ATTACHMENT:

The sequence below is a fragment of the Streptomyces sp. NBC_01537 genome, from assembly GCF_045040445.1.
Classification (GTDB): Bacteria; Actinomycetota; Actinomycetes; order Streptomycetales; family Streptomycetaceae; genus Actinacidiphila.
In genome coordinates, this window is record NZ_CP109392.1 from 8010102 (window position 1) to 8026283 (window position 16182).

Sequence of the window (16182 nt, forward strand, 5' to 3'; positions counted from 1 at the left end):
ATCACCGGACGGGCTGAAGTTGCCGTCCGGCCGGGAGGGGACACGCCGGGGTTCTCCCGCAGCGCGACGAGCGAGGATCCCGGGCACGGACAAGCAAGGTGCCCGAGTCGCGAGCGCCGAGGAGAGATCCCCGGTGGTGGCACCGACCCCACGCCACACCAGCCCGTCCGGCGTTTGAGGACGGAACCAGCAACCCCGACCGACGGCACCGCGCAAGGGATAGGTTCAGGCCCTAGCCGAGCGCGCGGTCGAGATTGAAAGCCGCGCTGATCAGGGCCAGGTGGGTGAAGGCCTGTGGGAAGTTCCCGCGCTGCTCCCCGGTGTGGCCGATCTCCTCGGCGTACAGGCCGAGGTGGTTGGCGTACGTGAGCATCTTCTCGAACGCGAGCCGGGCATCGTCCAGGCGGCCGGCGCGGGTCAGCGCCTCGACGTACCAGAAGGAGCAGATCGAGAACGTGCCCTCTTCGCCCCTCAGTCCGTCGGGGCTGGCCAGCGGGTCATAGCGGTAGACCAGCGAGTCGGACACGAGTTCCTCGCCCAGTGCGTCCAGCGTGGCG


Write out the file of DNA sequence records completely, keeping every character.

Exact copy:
The sequence below is a fragment of the Streptomyces sp. NBC_01537 genome, from assembly GCF_045040445.1.
Classification (GTDB): Bacteria; Actinomycetota; Actinomycetes; order Streptomycetales; family Streptomycetaceae; genus Actinacidiphila.
In genome coordinates, this window is record NZ_CP109392.1 from 8010102 (window position 1) to 8026283 (window position 16182).

Sequence of the window (16182 nt, forward strand, 5' to 3'; positions counted from 1 at the left end):
ATCACCGGACGGGCTGAAGTTGCCGTCCGGCCGGGAGGGGACACGCCGGGGTTCTCCCGCAGCGCGACGAGCGAGGATCCCGGGCACGGACAAGCAAGGTGCCCGAGTCGCGAGCGCCGAGGAGAGATCCCCGGTGGTGGCACCGACCCCACGCCACACCAGCCCGTCCGGCGTTTGAGGACGGAACCAGCAACCCCGACCGACGGCACCGCGCAAGGGATAGGTTCAGGCCCTAGCCGAGCGCGCGGTCGAGATTGAAAGCCGCGCTGATCAGGGCCAGGTGGGTGAAGGCCTGTGGGAAGTTCCCGCGCTGCTCCCCGGTGTGGCCGATCTCCTCGGCGTACAGGCCGAGGTGGTTGGCGTACGTGAGCATCTTCTCGAACGCGAGCCGGGCATCGTCCAGGCGGCCGGCGCGGGTCAGCGCCTCGACGTACCAGAAGGAGCAGATCGAGAACGTGCCCTCTTCGCCCCTCAGTCCGTCGGGGCTGGCCAGCGGGTCATAGCGGTAGACCAGCGAGTCGGACACGAGTTCCTCGCCCAGTGCGTCCAGCGTGGCG